applications as temperature measurement and

control, voltage regulation, safety and warning

circuits, time-delay switches, flow metering and

sequence switching. Thermistors are made of oxides

of manganese, nickel and cobalt mixed in the

desired proportions with a binder and pressed or

extruded into shape. They are sintered under

PHYSICS EXPERIMENTS 133 7-3

including 20?C. Use the computer or a full sheet of

graph paper with a horizontal scale from 0?C to stirring thermometer rod80?C. binding From the best straight line that you can draw post

through the data points read off the value of R20

(the resistance at t = 20?C) and calculate the slope.

Use the line you draw (not your data points) to

determine the slope. Next calculate the temperature

coefficient of resistance using Eq. 2, showing your watercalculation with the slope and R from your graph. 20

Calculate the percent difference between your value

and that given for copper at the end of this writeup.

sampleComment on possible reasons for any differences.

Figure 2. b) Plot the data for the thermistor as ln(R/R) 0 (vertical) vs. 1/T (horizontal) on a full sheet of 1. Fill the vessel with water to within 2 to 3 cm graph paper. The slope of this graph is of the top and support it in the fiber ring on the tripod. Insert the thermometer in the 1-hole stopper ?ln(R/R)U0 ?and place it in the black bakelite cover support of ?(1/T)kBthe metallic-conductor unit. Insert the unit in the vessel, clamping it in place. Calculate this slope (do not forget units) and then Stir the water; when water and apparatus have calculate the value of U in electron volts which are come to thermal equilibrium (no change in common for materials science. temperature) read and record the following data: a) the temperature t to the nearest 0.1?C, c) Along with your conclusion include in your b) the current (I) through the sample of metallic report answers to the following questions: conductor, What would be the ideal internal resistance of an c) the potential difference (?V) across the sample. ammeter? Why? d) Calculate the resistance (R = ?V/I) of the sample. What would be the ideal internal resistance of a oUse ice to start near 10 C. voltmeter? Why? Next, plug in the 115 V AC cord and heat the Why is it OK if the current is not the same for water so that its temperature is increased about 5 or every temperature? so degrees. In each instance be sure that the Does the data plotted for the thermistor support temperature is constant during the measurement of the theory as represented by equation (4)? Explain. R. To do this it will be necessary to turn off the t heater one or two degrees before the desired rev. 8/05 temperature is reached, and then stir until maximum temperature is obtained. Record t and R as before. tPossibly useful information: oo-3o-1Go from 10 C to about 60 C. Cu, ? =3.9x10 C 20-23 k = 1.38x10 J/K B-19 2. Repeat PROCEDURE 1 for the semiconductor 1 eV = 1.6x10 J(thermistor unit) starting again with tap water as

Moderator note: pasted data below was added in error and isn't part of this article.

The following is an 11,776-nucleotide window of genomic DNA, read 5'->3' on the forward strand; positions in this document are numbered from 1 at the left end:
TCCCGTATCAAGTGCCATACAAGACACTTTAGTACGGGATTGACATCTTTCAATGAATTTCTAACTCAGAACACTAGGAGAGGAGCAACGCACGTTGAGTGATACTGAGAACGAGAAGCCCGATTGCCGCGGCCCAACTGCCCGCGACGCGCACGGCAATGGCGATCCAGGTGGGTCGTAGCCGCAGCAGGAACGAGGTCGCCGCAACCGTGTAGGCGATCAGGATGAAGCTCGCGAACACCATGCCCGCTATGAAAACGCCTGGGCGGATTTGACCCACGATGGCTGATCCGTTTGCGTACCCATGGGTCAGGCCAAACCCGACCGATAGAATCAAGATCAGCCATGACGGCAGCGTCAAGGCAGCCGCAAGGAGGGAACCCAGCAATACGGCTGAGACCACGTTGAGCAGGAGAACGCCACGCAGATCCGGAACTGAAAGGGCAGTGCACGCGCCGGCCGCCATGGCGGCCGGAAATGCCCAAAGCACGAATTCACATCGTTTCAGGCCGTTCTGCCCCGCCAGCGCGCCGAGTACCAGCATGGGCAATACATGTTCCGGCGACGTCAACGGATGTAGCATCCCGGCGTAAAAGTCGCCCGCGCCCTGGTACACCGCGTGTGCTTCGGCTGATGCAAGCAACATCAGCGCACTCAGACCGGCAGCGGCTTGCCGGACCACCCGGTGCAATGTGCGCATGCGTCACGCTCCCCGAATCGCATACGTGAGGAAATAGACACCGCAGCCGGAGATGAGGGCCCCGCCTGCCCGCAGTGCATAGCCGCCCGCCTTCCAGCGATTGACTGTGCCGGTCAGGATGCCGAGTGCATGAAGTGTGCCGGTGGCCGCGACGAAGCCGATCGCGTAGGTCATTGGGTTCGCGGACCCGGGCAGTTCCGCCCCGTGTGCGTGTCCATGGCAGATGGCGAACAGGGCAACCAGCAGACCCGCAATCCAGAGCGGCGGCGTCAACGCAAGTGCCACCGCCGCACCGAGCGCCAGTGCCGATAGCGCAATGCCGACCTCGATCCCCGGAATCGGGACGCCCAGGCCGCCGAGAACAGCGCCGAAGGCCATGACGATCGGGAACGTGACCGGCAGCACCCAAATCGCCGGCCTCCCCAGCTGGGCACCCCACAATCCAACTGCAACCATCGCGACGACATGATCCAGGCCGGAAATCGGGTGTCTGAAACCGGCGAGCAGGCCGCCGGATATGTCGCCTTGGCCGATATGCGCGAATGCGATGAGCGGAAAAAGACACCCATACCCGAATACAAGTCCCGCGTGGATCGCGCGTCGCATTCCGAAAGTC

before.

REPORT. a) Plot the resistance (vertical) vs.

temperature t (horizontal) for the metallic conductor

(copper in this experiment) choosing a suitable scale

7-4 PHYSICS EXPERIMENTS 133